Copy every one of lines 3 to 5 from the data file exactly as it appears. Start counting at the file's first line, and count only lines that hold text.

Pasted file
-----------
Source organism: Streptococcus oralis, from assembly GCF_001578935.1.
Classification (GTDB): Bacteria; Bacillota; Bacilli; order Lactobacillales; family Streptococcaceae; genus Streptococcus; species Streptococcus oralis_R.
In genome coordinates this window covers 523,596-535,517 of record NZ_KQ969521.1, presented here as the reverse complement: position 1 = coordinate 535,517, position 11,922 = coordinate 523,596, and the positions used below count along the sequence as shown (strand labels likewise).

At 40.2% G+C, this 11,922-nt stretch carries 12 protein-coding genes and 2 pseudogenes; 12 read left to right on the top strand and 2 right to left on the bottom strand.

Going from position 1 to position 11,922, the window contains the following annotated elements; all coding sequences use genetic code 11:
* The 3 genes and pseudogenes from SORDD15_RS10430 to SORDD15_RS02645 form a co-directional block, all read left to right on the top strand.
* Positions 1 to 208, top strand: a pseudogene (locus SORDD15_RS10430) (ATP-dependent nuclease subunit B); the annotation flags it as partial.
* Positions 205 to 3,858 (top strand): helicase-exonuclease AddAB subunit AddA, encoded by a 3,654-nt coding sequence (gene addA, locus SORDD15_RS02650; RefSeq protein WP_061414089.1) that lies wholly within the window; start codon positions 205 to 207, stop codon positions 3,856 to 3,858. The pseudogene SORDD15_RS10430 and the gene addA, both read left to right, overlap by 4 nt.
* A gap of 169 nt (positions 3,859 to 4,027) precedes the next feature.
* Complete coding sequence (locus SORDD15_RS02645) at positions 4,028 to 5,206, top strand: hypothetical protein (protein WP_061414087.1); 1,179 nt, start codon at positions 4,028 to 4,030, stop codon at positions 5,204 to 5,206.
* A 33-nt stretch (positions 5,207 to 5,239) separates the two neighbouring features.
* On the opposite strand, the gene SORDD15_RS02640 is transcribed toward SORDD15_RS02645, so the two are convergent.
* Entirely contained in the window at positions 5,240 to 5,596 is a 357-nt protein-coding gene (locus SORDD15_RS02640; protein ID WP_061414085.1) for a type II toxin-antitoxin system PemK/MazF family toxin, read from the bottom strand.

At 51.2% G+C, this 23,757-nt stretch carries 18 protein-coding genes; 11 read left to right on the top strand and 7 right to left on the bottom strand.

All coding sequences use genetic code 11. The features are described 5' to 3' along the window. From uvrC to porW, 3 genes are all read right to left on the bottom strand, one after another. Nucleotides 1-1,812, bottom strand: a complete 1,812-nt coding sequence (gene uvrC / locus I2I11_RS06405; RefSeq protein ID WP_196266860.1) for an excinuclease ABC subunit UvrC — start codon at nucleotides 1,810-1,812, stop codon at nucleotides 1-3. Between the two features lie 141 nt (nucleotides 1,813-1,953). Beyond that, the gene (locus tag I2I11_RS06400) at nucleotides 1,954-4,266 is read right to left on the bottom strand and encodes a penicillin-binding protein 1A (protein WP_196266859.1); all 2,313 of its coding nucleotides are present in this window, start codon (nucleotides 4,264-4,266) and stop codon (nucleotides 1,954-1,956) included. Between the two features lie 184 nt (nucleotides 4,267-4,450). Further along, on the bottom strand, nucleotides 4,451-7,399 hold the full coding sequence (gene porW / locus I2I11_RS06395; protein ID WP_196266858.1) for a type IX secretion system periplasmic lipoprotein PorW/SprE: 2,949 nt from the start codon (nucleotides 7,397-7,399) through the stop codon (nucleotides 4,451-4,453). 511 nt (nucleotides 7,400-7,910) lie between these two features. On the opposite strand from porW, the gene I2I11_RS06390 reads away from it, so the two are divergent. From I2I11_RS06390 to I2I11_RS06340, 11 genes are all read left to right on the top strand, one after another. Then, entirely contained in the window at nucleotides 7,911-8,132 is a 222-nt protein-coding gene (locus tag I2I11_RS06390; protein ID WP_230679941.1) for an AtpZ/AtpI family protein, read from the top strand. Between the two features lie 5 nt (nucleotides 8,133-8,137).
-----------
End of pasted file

In genome coordinates this window covers 523,596-535,517 of record NZ_KQ969521.1, presented here as the reverse complement: position 1 = coordinate 535,517, position 11,922 = coordinate 523,596, and the positions used below count along the sequence as shown (strand labels likewise).

At 40.2% G+C, this 11,922-nt stretch carries 12 protein-coding genes and 2 pseudogenes; 12 read left to right on the top strand and 2 right to left on the bottom strand.

Going from position 1 to position 11,922, the window contains the following annotated elements; all coding sequences use genetic code 11: